Background: As patient exposure to ionizing radiation raises concern about malignancy risks, this study evaluated the effect of ionizing radiation on patients undergoing myocardial perfusion imaging (MPI) using the comet assay, a method for detection of DNA damage.
Methods: Patients without cancer, acute or autoimmune diseases, recent surgery or trauma, were studied. Gated single-photon myocardial perfusion imaging was performed with Tc-99m sestamibi. Peripheral blood was collected before radiotracer injection at rest and 60-90 min after injection. Single-cell gel electrophoresis (comet assay) was performed with blood lymphocytes to detect strand breaks, which determine a "comet tail" of variable size, visually scored by 3 observers in a fluorescence microscope after staining (0: no damage, no tail; 1: small damage; 2: large damage; 3: full damage). A damage index was calculated as a weighted average of the cell scores.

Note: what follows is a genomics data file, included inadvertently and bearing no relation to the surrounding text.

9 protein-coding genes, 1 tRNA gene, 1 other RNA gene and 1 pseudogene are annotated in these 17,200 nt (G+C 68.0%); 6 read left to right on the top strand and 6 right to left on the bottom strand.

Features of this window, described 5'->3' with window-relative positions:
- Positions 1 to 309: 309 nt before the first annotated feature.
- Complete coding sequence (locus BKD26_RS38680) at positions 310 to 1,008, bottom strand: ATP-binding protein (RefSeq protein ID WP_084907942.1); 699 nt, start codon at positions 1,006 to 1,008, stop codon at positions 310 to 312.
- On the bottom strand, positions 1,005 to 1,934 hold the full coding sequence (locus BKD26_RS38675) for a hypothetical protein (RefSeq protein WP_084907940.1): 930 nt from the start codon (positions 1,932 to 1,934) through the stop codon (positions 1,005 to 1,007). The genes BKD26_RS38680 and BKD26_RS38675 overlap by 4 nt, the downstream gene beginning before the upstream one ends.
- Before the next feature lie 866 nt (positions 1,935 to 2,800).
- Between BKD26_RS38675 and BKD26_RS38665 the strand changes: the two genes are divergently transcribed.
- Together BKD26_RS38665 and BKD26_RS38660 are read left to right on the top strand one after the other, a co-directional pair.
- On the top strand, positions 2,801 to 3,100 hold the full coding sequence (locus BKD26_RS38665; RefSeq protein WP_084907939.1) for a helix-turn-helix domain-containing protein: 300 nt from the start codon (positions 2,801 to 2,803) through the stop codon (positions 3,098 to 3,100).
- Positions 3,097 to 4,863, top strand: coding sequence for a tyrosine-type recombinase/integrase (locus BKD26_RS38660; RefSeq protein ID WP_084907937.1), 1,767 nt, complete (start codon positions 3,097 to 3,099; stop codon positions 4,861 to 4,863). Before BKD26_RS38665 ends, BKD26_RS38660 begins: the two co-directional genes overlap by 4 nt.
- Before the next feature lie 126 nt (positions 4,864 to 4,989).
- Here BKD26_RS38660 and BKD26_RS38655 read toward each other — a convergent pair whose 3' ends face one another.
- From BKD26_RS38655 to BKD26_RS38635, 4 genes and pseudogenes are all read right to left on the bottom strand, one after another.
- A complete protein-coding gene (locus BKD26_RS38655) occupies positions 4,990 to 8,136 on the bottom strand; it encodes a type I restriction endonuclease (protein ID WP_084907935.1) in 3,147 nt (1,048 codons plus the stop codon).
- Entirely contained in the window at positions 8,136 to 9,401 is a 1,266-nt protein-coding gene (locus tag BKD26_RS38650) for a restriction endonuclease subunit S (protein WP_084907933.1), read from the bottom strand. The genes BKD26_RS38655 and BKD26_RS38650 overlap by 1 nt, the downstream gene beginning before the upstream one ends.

Results: Among the 29 individuals included in the analysis, age was 65.3 ± 9.9 years and 18 (62.1%) were male. The injected radiotracer dose was 880.6 ± 229.4 MBq. Most cells (approximately 70%) remained without DNA fragmentation (class 0) after tracer injection. There were nonsignificant increases of classes 1 and 2 of damage. Class 3 was the least frequent both before and after radiotracer injection, but displayed a significant, 44% increase after injection.
Conclusion: While lymphocytes mostly remained in class 0, an increase in class 3 DNA damage was detected. This may suggest that, despite a probable lack of biologically relevant DNA damage, there is still a need for tracer dose reductions in MPI.
Keywords: Comet assay; DNA; Myocardial perfusion imaging; Radiation.
© 2022. The Author(s).